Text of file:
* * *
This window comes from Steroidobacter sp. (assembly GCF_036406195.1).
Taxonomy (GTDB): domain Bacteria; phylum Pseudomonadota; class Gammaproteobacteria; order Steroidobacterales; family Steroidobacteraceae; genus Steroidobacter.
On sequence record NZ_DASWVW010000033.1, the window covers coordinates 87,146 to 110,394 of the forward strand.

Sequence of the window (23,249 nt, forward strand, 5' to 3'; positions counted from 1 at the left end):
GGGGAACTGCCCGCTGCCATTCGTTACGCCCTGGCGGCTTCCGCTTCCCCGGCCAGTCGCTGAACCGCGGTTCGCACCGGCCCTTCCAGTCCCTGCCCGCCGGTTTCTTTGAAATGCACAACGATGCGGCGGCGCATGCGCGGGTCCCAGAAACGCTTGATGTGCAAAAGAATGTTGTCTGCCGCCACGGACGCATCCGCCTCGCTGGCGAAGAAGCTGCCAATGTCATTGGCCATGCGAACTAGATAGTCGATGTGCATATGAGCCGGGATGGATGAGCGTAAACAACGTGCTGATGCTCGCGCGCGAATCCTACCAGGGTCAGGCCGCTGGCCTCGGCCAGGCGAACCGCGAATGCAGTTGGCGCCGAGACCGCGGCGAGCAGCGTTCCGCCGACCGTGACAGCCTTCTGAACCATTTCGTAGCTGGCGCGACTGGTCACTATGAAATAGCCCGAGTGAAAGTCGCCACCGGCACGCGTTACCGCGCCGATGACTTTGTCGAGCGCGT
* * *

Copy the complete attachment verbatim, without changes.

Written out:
This window comes from Steroidobacter sp. (assembly GCF_036406195.1).
Taxonomy (GTDB): domain Bacteria; phylum Pseudomonadota; class Gammaproteobacteria; order Steroidobacterales; family Steroidobacteraceae; genus Steroidobacter.
On sequence record NZ_DASWVW010000033.1, the window covers coordinates 87,146 to 110,394 of the forward strand.

Sequence of the window (23,249 nt, forward strand, 5' to 3'; positions counted from 1 at the left end):
GGGGAACTGCCCGCTGCCATTCGTTACGCCCTGGCGGCTTCCGCTTCCCCGGCCAGTCGCTGAACCGCGGTTCGCACCGGCCCTTCCAGTCCCTGCCCGCCGGTTTCTTTGAAATGCACAACGATGCGGCGGCGCATGCGCGGGTCCCAGAAACGCTTGATGTGCAAAAGAATGTTGTCTGCCGCCACGGACGCATCCGCCTCGCTGGCGAAGAAGCTGCCAATGTCATTGGCCATGCGAACTAGATAGTCGATGTGCATATGAGCCGGGATGGATGAGCGTAAACAACGTGCTGATGCTCGCGCGCGAATCCTACCAGGGTCAGGCCGCTGGCCTCGGCCAGGCGAACCGCGAATGCAGTTGGCGCCGAGACCGCGGCGAGCAGCGTTCCGCCGACCGTGACAGCCTTCTGAACCATTTCGTAGCTGGCGCGACTGGTCACTATGAAATAGCCCGAGTGAAAGTCGCCACCGGCACGCGTTACCGCGCCGATGACTTTGTCGAGCGCGT